News of the Weird (July 17, 2016)

News of the Weird
Weirdnuz.M484, July 17, 2016
Copyright 2016 by Chuck Shepherd. All rights reserved.

Lead Story

Fashion Challenges: Beautician Sarah Bryan, 28, of Wakefield, England, who garnered worldwide notoriety last year when she introduced a wearable dress made of 3,000 Skittles, returned this summer with a wearable skirt and bra made of donated human hair (a substantial amount, she said, pubic hair). She admits having had to work in eye mask, breathing mask, and thick gloves, out of fear of donors' hygiene habits. (More conventionally, Van Tran of Brooklyn, N.Y., won the 12th annual (wearable) Toilet Paper Wedding Dress design contest in New York City in June, with a $10,000 prize from sponsors Charmin and Ripley's Believe It Or Not.) [Metro News (London), 7-5-2016] [Washington Post, 6-20-2016]

World's Greatest Lawyers

Attorney Chris Dyer convinced a jury in La Crosse, Wis., in June that there was "reasonable doubt" about what his client was doing in a family's basement when he was discovered, pants down, perched ("doggy style") over the family's golden retriever Cooper. Client Daniel Reinsvold (a stranger in the house) told the jury that he has an "intestinal disorder" that makes him subject to "emergencies." What Reinsvold was doing was apparently perfectly clear to the resident's 17-year-old daughter, who discovered the scene and reported Reinsvold "screwing Cooper" (and a vet said later that Cooper showed signs of trauma). Nonetheless, Reinvold was convicted only of trespass and disorderly conduct. [La Crosse Tribune, 6-16-2016]

Attorney Lee Pearlman finally earned an acquittal in June (after two hung-jury trials) for his client Danielle Goeller--one of a seemingly increasing number of drivers who hit pedestrians but claim they were unaware of anybody being hit. Goeller, 28, a trauma-room nurse with no intoxicants in her system, had struck a 60-year-old man on a busy, heavily-lighted Tampa street at 11:45 p.m., cracking her windshield--but drove on without stopping. "What does she think she hit?" asked the prosecutor. "A deer? A bear?" Responded Pearlman, "She's a scared girl in the middle of the night who doesn't have the life experience other people do." [Tampa Bay Times, 7-1-2016]

Bright Ideas

Picturesque Torrelodones, Spain (pop. 22,000), has 6,000 pet dogs and apparently few conscientious dog owners, which town leaders say accounts for the nearly half-ton of "litter" that accumulates daily. The town's latest bright idea: installing a 7-foot-high, 10-foot by 10-foot brown, inflated plastic "swirly" in the center of town as a reminder to residents to pick up after their dogs. (Spain's The Local reported in June that other towns have begun to tackle the problem as well, such as with DNA testing of dogs and street-scrubbing punishment for guilty owners.) [The Local (Barcelona), 6-3-2016]

British student Joshua Browder, 19, created an easy-to-use computer app to help parking-ticketed drivers fight citations that they believe unjust--and now reports that users have won 160,000 cases (out of 250,000), all in London and New York City, by following his question-and-answer "chat" interface at Browder said he was motivated to develop the app (which as of now is still free of charge) after, himself, getting about 30 tickets he says he did not deserve. [Metro News (London), 6-28-2016]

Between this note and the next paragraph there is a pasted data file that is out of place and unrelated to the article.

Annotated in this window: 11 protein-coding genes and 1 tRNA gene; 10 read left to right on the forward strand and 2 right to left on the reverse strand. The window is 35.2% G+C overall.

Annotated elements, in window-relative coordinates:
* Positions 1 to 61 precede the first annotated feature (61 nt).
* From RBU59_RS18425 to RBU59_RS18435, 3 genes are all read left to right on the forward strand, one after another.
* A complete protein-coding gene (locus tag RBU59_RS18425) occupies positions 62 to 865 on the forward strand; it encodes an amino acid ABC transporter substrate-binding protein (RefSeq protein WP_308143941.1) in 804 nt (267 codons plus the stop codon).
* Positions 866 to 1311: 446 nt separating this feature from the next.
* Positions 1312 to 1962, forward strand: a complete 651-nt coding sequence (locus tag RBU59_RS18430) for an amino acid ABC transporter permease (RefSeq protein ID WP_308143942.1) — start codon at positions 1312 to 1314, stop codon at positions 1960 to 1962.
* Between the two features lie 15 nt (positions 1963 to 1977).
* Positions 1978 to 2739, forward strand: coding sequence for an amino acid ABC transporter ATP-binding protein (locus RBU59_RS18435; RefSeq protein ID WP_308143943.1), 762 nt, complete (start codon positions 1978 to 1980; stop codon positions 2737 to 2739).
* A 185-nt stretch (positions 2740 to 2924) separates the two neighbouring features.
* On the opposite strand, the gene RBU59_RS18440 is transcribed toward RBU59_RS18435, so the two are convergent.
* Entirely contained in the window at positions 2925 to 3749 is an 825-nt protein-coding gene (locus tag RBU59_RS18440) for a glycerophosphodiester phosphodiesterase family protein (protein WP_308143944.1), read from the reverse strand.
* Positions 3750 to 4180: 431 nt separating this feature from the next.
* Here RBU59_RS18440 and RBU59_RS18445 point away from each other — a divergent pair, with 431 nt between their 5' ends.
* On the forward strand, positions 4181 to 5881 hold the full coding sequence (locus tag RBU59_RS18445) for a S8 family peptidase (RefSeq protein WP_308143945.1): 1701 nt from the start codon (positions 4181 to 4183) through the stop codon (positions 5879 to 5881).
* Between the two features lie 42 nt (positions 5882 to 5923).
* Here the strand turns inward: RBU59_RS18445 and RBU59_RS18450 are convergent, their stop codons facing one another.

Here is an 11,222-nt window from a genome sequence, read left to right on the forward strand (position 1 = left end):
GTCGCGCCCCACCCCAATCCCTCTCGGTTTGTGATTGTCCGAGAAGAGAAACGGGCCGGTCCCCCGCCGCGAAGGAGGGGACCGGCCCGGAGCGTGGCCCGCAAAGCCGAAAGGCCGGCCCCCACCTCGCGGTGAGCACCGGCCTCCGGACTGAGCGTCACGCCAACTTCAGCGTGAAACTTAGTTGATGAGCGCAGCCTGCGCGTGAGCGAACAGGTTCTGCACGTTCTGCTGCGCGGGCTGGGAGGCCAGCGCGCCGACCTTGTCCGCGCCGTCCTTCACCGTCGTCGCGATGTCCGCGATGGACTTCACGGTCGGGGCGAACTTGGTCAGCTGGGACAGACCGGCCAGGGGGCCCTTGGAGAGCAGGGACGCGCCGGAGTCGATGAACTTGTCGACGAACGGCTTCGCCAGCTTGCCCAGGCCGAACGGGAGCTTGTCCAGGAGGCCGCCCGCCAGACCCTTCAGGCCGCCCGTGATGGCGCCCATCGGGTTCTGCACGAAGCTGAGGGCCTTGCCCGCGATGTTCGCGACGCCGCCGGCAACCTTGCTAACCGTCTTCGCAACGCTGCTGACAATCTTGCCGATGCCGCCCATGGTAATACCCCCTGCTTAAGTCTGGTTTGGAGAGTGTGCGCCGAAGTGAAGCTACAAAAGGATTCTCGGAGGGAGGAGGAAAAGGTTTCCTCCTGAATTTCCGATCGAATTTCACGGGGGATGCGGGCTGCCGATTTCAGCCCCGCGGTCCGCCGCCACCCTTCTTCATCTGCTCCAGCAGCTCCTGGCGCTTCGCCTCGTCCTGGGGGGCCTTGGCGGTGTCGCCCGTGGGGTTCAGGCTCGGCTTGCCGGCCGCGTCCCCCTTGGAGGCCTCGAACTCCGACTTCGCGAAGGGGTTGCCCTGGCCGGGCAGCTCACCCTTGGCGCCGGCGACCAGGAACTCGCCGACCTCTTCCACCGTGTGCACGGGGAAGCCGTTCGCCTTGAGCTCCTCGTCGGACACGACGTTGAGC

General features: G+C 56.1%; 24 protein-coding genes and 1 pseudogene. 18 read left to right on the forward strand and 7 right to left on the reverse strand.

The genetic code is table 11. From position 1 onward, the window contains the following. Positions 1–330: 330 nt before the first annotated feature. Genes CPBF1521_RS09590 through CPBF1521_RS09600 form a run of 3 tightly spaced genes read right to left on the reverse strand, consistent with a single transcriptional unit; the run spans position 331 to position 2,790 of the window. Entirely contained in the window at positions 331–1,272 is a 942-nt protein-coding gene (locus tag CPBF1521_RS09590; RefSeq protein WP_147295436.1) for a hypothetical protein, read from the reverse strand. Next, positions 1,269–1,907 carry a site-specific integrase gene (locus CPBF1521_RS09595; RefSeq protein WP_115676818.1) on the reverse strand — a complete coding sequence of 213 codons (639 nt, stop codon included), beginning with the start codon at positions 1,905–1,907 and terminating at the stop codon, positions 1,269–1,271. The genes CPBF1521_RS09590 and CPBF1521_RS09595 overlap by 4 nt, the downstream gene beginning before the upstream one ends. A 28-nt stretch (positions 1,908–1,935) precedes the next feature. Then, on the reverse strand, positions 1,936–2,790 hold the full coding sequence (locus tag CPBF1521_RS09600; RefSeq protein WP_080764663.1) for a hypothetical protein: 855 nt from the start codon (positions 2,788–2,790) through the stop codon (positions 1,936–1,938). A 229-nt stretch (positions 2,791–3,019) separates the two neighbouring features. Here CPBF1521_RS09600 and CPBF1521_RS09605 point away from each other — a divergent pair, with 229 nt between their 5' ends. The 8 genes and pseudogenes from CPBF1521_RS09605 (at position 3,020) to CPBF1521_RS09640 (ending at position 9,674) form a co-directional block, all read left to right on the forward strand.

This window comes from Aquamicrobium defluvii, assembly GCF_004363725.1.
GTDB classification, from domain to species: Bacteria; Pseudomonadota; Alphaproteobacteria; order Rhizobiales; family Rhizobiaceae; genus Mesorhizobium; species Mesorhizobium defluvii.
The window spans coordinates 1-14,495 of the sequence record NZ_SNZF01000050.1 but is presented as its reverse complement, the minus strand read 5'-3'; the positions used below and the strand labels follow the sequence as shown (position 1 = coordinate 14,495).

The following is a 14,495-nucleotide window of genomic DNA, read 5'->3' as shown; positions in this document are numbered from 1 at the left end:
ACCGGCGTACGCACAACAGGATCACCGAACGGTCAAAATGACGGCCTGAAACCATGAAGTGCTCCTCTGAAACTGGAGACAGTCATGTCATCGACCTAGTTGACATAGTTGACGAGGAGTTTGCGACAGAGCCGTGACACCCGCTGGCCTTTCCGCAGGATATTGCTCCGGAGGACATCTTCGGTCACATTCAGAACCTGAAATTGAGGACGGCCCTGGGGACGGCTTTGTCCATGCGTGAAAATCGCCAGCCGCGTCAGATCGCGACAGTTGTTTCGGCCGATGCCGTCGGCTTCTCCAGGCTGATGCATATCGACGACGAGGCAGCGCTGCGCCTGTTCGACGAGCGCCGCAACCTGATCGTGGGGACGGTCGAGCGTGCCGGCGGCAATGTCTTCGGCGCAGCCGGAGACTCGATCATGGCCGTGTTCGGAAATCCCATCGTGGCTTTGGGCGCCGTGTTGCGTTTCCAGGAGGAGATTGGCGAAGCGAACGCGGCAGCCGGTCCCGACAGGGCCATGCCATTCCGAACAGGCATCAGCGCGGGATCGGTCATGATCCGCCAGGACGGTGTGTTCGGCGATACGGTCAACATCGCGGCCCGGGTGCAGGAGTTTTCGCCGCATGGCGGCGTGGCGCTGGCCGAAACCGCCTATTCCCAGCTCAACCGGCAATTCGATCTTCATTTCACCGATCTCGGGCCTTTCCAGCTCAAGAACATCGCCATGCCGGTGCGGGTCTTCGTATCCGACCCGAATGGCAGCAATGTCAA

The Passing Parade

(1) A bicycle thief was stopped on June 10th when the bike's owner and several other people chased him from the Walmart parking lot in Eagle Point, Ore., drawing the attention of a passing rider on horseback (Robert Borba), who joined the chase and moments later (according to a report in Portland's The Oregonian) lassoed the man and restrained him until police arrived. (2) A kite surfer on a Sussex beach south of London got into trouble on June 26th and was unable to float back to land--until he was rescued by two Samaritans in kayaks. The saviors happened to be dressed as Batman and Robin for participating in the Shoreham Beach Superhero Paddle. [The Oregonian, 6-10-2016] [Bognor Regis Observer, 6-27-2016]

Wait, What?

Not only are almost all federal employees above average, they are nearly all superior workers, according to a June Government Accountability Office review of agencies' personnel-rating results. (Yes, the review included the departments of Veterans Affairs and Homeland Security.) Most agencies use a 1 ("unacceptable") through 5 ("outstanding") rating system, and GAO found that 99 percent were rated either 5 or 4 ("exceeds 'fully acceptable'"). [Washington Post, 6-13-2016]

Not many DUI stops result in attempts to locate the suspect's chastity-belt key, but the May 14th sobriety-checkpoint stop of Curtis Eidam, 35, in Clinton, Tenn., did. Eidam was outfited in "red mesh see-through hose," according to the police report, with a ribbon tied in his goatee, and also a "little skirt" (perhaps a tutu), when he told officers he needed his key, which happened to be on a necklace of his passenger (a "highly intoxicated" 44-year-old woman). Thus, Eidam was able to unlock and remove the chastity belt, which had been "attached to his penis." (There was also a handgun--illegal in Tennessee for an intoxicated person to carry.) [Knoxville News Sentinel, 6-7-2016]